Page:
Digital twins are becoming increasingly popular in the automotive sector, opening open up opportunities to provide vital insights, evaluate ideas and improve efficiency.
At its UK manufacturing site, Nissan is using digital twins and predictive simulation to optimise operations on the factory floor.
|Challenge||Facing manufacturing bottlenecks at various stages of the production cycle, managers at Nissan’s UK plant wanted to gain new levels of insight into its processes to improve efficiency and identify new opportunities.|
|Solution||Nissan has adopted digital twins using the WITNESS predictive simulation platform to identify the cause of bottlenecks, establish solutions, and optimise the efficiency of its manufacturing processes.|
|Accurate knowledge helps fulfil demand and meet KPIs||£22,000 savings on pallet procurement||Saved £25,000 on capital expenditure|
Nissan Motor Co., Ltd. is an award-winning Japanese automobile manufacturer with operations in the UK. The company sells cars under the Nissan, Infiniti, and Datsun brands – all of which are household names around the world.
Nissan recognises the power of digital technology for identifying new efficiencies in its processes, reducing troublesome bottlenecks, and uncovering potential investment opportunities at its UK site.
The Nissan team has applied digital twins in a number of cases to create value with their predictive power.
For example, they were used to calculate the optimum investment levels for a new bumper-painting facility, the required capacity of the site’s pre-storage area, and the packaging requirements needed to support engine transportation from Sunderland to Spain.
Nissan also used a digital twin to identify the cause of congestion in its Painted Body Store – and, more importantly, to find a solution. The predictive digital twin showed that simple adjustments to Work in Progress levels, and a new process flow for the slings that carry car bodies through the store, could reduce the bottlenecks in this part of the production process.
After applying these changes in the real world, not only were bottlenecks avoided, but further obstructions later in the production line – specifically in the Trim and Chassis lines – were also removed.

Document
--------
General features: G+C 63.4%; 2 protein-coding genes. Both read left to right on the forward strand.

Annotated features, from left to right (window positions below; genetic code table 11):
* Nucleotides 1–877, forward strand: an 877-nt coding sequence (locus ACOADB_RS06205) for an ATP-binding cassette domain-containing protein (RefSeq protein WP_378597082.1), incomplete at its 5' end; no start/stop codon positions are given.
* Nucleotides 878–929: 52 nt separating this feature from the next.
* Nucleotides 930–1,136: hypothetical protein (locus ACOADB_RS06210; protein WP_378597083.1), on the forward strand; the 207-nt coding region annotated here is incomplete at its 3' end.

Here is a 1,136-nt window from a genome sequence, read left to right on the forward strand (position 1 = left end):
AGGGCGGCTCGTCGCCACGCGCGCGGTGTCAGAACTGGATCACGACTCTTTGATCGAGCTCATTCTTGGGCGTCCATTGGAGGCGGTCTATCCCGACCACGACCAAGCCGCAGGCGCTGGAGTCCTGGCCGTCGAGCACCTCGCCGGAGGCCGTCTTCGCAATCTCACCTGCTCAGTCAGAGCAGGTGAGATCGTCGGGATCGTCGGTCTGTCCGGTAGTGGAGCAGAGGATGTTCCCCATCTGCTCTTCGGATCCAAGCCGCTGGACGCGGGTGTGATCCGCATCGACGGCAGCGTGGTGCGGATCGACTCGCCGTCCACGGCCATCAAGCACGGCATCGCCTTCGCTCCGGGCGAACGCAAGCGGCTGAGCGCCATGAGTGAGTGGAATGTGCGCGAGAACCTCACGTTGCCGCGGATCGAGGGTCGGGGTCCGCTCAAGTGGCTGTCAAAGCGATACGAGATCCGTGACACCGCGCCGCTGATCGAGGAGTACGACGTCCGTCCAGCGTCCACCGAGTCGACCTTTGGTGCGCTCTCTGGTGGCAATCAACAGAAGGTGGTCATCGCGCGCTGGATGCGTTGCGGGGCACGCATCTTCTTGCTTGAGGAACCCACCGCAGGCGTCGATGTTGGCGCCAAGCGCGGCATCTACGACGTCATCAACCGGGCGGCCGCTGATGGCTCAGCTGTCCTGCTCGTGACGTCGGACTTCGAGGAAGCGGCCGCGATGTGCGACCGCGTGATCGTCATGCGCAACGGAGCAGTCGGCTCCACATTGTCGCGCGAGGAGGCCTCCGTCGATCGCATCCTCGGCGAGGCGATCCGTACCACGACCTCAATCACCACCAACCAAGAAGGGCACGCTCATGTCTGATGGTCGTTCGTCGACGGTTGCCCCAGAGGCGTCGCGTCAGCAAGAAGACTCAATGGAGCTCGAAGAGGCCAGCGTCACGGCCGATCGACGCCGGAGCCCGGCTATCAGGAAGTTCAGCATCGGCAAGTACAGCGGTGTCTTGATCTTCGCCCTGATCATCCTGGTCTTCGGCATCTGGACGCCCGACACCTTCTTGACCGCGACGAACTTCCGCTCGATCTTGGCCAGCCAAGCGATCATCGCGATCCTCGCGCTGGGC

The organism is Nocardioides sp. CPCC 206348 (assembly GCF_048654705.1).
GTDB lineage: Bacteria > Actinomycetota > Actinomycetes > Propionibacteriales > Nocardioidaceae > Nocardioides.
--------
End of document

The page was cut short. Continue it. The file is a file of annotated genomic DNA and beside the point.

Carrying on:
Another similar project saw Nissan use simulation technologies to improve the manufacturing process control logic in its White Body Store – again reducing bottlenecks in both body shops and paint shops, and bringing new levels of efficiency to its production processes.
“WITNESS has helped us develop models which are now used regularly to make business decisions across Nissan in the UK. Thanks to the modelling, we’ve been able to implement steady improvements in our processes, and simulation has become a key part of Nissan’s adoption of Industrial IoT and smart technology.”
Martin perkins, Industrial Engineer, Nissan Motor Manufacturing UK
Digital twins have also helped support cost savings across Nissan’s Sunderland site. By twinning the cylinder head machining line, the team was able to run various scenarios for different pallet volumes, analyzing factors such as inputs, tack time and volumes.
The model showed that the line needed only 70 pallets – well below the team’s initial estimate of 100 – saving £22,000. Elsewhere in the factory, the team wanted to assess whether it needed a new paint guard film station to handle the predicted demand for its new Infiniti car model. Using a predictive digital twin, it realised that the existing facilities would handle the expected volume – which meant Nissan avoided an unnecessary £25,000 capital expenditure. Next to these cost and process efficiencies, there have been numerous intangible benefits, too. Nissan’s business leaders have a better understanding of its production processes; it’s easier to communicate new ideas with the support of accurate, timely data; and the ability to simulate new projects and scenarios provides the confidence needed to challenge previously accepted practices.
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